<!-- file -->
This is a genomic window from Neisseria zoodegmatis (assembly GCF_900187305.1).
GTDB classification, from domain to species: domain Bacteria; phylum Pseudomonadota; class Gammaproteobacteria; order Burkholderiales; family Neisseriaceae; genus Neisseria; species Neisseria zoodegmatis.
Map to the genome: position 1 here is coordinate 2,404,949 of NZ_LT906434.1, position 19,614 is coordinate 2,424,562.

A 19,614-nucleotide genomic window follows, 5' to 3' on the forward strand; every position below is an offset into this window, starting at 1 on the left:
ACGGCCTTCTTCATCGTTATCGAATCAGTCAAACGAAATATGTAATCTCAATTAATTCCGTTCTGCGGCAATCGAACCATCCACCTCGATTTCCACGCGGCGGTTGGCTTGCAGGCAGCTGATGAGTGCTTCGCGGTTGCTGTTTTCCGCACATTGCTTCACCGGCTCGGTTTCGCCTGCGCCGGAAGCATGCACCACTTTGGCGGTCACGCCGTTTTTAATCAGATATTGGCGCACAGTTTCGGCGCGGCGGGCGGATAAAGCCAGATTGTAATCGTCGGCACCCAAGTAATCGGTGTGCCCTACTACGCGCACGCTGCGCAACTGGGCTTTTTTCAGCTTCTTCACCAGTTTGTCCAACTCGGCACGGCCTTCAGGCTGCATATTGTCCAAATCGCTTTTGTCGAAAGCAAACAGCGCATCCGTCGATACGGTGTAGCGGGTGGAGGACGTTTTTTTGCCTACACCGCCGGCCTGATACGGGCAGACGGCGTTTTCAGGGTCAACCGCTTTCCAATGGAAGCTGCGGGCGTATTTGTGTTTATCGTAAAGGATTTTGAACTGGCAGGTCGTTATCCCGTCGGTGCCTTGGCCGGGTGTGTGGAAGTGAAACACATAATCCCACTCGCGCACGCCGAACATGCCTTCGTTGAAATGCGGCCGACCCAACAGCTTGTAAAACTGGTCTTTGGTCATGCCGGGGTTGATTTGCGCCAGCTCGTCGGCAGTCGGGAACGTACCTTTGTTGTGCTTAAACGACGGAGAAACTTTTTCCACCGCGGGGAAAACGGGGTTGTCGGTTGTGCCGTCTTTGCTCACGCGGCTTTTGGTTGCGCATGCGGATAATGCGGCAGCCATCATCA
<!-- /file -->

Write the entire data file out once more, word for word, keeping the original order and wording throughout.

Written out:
This is a genomic window from Neisseria zoodegmatis (assembly GCF_900187305.1).
GTDB classification, from domain to species: domain Bacteria; phylum Pseudomonadota; class Gammaproteobacteria; order Burkholderiales; family Neisseriaceae; genus Neisseria; species Neisseria zoodegmatis.
Map to the genome: position 1 here is coordinate 2,404,949 of NZ_LT906434.1, position 19,614 is coordinate 2,424,562.

A 19,614-nucleotide genomic window follows, 5' to 3' on the forward strand; every position below is an offset into this window, starting at 1 on the left:
ACGGCCTTCTTCATCGTTATCGAATCAGTCAAACGAAATATGTAATCTCAATTAATTCCGTTCTGCGGCAATCGAACCATCCACCTCGATTTCCACGCGGCGGTTGGCTTGCAGGCAGCTGATGAGTGCTTCGCGGTTGCTGTTTTCCGCACATTGCTTCACCGGCTCGGTTTCGCCTGCGCCGGAAGCATGCACCACTTTGGCGGTCACGCCGTTTTTAATCAGATATTGGCGCACAGTTTCGGCGCGGCGGGCGGATAAAGCCAGATTGTAATCGTCGGCACCCAAGTAATCGGTGTGCCCTACTACGCGCACGCTGCGCAACTGGGCTTTTTTCAGCTTCTTCACCAGTTTGTCCAACTCGGCACGGCCTTCAGGCTGCATATTGTCCAAATCGCTTTTGTCGAAAGCAAACAGCGCATCCGTCGATACGGTGTAGCGGGTGGAGGACGTTTTTTTGCCTACACCGCCGGCCTGATACGGGCAGACGGCGTTTTCAGGGTCAACCGCTTTCCAATGGAAGCTGCGGGCGTATTTGTGTTTATCGTAAAGGATTTTGAACTGGCAGGTCGTTATCCCGTCGGTGCCTTGGCCGGGTGTGTGGAAGTGAAACACATAATCCCACTCGCGCACGCCGAACATGCCTTCGTTGAAATGCGGCCGACCCAACAGCTTGTAAAACTGGTCTTTGGTCATGCCGGGGTTGATTTGCGCCAGCTCGTCGGCAGTCGGGAACGTACCTTTGTTGTGCTTAAACGACGGAGAAACTTTTTCCACCGCGGGGAAAACGGGGTTGTCGGTTGTGCCGTCTTTGCTCACGCGGCTTTTGGTTGCGCATGCGGATAATGCGGCAGCCATCATCA